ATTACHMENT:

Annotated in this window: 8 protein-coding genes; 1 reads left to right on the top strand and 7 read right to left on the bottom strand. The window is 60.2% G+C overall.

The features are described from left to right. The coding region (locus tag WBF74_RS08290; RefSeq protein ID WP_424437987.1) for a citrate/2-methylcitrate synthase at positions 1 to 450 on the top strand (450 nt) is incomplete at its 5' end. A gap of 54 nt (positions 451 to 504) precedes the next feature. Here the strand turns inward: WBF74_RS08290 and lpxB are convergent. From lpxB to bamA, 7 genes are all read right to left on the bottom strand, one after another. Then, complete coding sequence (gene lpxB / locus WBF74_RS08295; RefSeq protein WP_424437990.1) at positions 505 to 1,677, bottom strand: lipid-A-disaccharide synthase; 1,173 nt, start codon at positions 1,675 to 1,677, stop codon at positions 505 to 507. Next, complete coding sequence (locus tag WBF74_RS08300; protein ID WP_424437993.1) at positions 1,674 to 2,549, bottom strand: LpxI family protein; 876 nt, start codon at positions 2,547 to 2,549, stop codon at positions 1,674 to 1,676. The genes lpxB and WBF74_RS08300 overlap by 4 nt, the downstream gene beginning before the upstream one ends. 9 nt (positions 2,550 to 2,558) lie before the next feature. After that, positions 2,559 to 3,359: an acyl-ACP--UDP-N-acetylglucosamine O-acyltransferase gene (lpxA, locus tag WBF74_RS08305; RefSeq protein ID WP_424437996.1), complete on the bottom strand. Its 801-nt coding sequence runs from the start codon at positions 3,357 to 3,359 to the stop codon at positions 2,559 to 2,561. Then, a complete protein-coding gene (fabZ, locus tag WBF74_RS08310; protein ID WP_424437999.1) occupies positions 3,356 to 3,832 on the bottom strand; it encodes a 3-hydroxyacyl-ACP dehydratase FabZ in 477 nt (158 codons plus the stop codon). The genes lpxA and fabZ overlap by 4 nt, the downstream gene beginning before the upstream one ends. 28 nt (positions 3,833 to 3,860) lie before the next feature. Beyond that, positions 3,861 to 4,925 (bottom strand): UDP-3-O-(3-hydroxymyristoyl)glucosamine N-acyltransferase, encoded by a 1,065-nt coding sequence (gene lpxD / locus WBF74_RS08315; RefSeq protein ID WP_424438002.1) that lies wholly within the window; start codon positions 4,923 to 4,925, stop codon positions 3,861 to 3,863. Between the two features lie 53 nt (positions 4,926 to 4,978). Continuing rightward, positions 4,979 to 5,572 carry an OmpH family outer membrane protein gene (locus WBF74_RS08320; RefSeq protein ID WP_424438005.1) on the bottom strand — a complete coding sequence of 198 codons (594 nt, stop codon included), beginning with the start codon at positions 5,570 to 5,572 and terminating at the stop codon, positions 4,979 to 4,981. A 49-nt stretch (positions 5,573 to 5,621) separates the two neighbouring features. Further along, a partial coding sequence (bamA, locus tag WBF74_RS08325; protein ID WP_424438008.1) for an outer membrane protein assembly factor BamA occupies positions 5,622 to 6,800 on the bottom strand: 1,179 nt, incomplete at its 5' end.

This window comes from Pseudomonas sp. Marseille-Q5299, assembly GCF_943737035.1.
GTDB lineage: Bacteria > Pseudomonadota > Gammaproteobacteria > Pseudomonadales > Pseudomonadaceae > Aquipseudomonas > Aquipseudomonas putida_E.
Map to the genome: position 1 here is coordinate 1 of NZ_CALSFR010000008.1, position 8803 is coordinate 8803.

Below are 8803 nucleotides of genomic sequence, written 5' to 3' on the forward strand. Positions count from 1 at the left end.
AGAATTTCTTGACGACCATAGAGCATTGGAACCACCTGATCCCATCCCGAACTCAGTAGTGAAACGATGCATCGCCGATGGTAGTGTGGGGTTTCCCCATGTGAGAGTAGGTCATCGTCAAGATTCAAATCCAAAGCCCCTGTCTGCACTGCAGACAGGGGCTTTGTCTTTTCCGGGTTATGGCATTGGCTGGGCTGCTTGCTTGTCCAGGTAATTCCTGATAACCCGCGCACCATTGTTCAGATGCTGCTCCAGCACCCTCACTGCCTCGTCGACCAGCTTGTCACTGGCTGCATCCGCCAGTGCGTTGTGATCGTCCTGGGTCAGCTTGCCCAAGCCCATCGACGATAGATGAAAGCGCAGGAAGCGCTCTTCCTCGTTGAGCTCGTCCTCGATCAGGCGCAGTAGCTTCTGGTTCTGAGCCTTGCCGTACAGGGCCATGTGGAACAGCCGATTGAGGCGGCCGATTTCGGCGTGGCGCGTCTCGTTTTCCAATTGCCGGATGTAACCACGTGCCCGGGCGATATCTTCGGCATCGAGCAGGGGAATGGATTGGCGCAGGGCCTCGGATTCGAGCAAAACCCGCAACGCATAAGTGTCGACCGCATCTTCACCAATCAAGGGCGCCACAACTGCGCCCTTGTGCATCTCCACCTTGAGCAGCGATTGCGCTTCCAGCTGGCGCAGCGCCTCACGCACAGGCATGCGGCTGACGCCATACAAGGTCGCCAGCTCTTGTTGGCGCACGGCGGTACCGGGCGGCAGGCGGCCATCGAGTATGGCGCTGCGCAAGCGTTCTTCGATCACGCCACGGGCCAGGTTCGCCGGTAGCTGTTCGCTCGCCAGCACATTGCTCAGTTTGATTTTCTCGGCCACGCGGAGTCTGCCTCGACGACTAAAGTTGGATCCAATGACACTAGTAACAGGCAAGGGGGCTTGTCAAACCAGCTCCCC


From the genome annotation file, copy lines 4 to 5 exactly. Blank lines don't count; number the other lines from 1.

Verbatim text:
GTDB lineage: Bacteria > Pseudomonadota > Gammaproteobacteria > Pseudomonadales > Pseudomonadaceae > Aquipseudomonas > Aquipseudomonas putida_E.
Map to the genome: position 1 here is coordinate 1 of NZ_CALSFR010000008.1, position 8803 is coordinate 8803.